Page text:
Much interest had been aroused concerning the discovery by divers of a wreck of a Catalina flying boat off Cumbrae in 1972, dating back to the days of the Second World War.

Mr Chris Heal of IBM, a Largs resident, and one of the divers, got in touch with the newspaper to say that Mrs Margaret Gray of Blackdales Avenue, Largs brought the story to the notice of her husband.

He had this to say: “The Catalina had been taking part in the training flights for Ferry Command crews for most of the day - a Wednesday in August 1942, doing circuits and bumps.

“It crashed due to an error of the pilot. The mirror-like surface of the water on that very sunny day caused him misjudge his height, The flying boat plunged into the water near Lady Dyke.” Mr Gray added: “Scottish Aviation Ltd who operated the Barrfields Slip tried to tow the crashed aircraft ashore and the Clyde steamer Glen Sannox assisted by putting out a lifeboat. At least one man was picked up but the pilot is believed to have been killed.” Mr Philip Dick, of Holehouse Road, had very much the same story but in a different year.

“A relative of mine witnessed the accident,” he said, “it happened in July or August 1943, when the aircraft was doing circuits and bumps. A passing steamer took the aircraft in tow, to try and get it into shallow water but before this could be done, the plane sank.” Mr Eric Starling’s letter to his paper confirmed the above accounts - the date is believed to be 22 August 1943.

It told of how Mr J.W Gibbs, for many years afterwards, Air Safety Officer for the BEA was a co-pilot when the plane crashed. Wrote Mr Starling: “Gibbie, as he was known by everyone, found himself swimming in the water with the wing floating close by with one of the crew sitting on it. When he put up his arms to grab the wing he found, for the first time that his right arm had been taken off at the shoulder as he flung from the plane.” Further confirmation of these accounts came this week in a letter from Mr Gavin B Crawford to the ‘News’. He wrote: “Having witnessed the crash of this Catalina, I was most interested in Mr Eric Starling’s report of ‘Gibbie’ in your paper. I could not agree more with Mr Starling’s remark that the air-sea rescue craft should been standing by.

“She might have refuelled, but I can assure you, at the point of impact the rescue-boat was anchored off the boating stance with the crew in bathing trunks lying flat on the deck.

“Being on leave myself from the RAF and having a considerable experience in flying I knew by the steep approach at 1000 feet of the Catalina’s landing from the north that a crash was inevitable.

“I ran from a very crowded promenade to the water’s edge in an attempt to alert the rescue boat crew.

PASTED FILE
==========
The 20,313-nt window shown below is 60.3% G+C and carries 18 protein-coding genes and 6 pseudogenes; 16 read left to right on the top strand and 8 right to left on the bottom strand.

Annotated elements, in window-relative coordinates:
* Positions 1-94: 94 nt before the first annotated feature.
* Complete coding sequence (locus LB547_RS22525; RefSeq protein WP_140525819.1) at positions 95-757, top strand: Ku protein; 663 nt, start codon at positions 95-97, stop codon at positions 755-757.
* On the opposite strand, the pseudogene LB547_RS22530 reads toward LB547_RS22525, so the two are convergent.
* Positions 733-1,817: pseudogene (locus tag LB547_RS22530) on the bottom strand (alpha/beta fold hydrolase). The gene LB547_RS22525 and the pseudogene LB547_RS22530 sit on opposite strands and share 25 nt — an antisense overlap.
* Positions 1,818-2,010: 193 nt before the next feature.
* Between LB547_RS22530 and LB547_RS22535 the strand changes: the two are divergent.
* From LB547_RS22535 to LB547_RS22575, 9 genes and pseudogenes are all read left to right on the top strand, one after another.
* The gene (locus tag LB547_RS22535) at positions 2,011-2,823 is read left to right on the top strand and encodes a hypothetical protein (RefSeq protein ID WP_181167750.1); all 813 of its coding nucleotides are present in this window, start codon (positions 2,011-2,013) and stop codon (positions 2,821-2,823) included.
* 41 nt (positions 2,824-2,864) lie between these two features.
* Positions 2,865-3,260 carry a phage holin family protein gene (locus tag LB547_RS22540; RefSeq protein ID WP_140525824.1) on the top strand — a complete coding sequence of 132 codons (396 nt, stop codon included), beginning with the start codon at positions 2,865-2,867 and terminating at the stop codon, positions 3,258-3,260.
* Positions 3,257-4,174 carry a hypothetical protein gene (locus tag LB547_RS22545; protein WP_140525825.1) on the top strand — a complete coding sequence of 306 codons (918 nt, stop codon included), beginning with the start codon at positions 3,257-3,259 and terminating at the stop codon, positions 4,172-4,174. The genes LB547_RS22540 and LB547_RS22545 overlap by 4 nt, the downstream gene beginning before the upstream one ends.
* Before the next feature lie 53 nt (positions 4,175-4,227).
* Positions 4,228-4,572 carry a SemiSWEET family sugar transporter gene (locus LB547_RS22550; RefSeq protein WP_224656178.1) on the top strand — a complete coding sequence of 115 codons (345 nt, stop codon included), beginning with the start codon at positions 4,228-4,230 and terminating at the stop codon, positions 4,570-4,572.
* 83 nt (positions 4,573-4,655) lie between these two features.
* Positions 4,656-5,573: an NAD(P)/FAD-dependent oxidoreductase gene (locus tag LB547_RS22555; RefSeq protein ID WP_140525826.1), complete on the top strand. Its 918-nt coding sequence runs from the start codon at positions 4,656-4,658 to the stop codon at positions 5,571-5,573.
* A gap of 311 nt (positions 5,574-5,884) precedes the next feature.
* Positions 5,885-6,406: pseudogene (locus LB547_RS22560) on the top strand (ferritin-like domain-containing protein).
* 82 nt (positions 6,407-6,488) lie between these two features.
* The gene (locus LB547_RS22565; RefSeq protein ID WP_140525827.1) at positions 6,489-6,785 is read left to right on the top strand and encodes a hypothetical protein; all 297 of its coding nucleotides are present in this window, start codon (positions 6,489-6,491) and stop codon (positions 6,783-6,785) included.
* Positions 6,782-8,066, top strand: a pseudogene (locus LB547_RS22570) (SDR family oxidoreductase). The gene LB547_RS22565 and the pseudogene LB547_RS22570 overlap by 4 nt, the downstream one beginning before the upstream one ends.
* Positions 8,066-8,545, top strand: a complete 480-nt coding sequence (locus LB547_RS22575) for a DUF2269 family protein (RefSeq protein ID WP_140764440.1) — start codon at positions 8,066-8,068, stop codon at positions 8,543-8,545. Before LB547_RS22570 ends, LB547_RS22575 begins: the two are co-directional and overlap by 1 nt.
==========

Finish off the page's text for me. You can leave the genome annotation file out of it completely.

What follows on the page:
“The steamer, Glen Sannox, en route from Brodick to Fairlie, was due to shallows, well north of Allan’s Bay, Cumbrae, when the flying boat was nose down in the water at 45 degrees.

“When the steamer eventually arrived at the scene she lowered her starboard lifeboat.

“Before the rescue boat arrived from Largs the tail of the plane had disappeared, after having been afloat, I would say, for 20 minutes.” Eric Starling recalled: “On the day of the crash, Gibbs was doing doing circuits and splashes or take-offs and landings to be more precise with another pilot.

“It was his turn first with the other pilot acting as co-pilot. He never told me the pilot’s name. After a while, they changed places. The other pilot made a mess of the first landing and the flying boat crashed. The air sea rescue launch which should have been standing-by was away refuelling.

“However, Gibbie, as he was known by everyone, found himself swimming in the water with the wing floating close by. with one of the crew sitting on it.

“As he swam across, he noticed a lot of blood in the water and assumed it came from someone else. When he put up his arms to grab the wing, only one came up, For the first time he discovered that his right arm had been taken off at the shoulder as he was flung out of the flying boat.

“When Gibbie found I was from Largs he jokingly asked me to keep an eye out for his mother’s gold wedding ring when I was bathing because he had been wearing it on his right hand fingers.” * Last year, David Hendry Snr of Largs said: “The accident on Cumbrae involved Captain Ernest Cook, Flight Captain Jose Carreras from Spain, and flying officer Gibbs, who all survived the accident, but sadly, the body of Flight Engineer Harold Frank Peter Waldron was never found.

“Flight captain Jose Maria Carreras, who was a former Spanish Civil War pilot, was instructing on the seaplane when through no fault of his own, the aircraft crashed.

“During 1943 in wartime, such accidents and crashes were covered up to keep the propaganda campaign positive, so little was known at the time about the crash until long afterwards. The consolidated Catalina FP321 swung on landing after a training flight and sank on 22 April 1943.” The wreck has proven to be a popular spot for divers in the local area for many years but some reports now suggest that the area has been so ravaged that it has deteriorated to a significant degree. For pictures of the wreck, go here: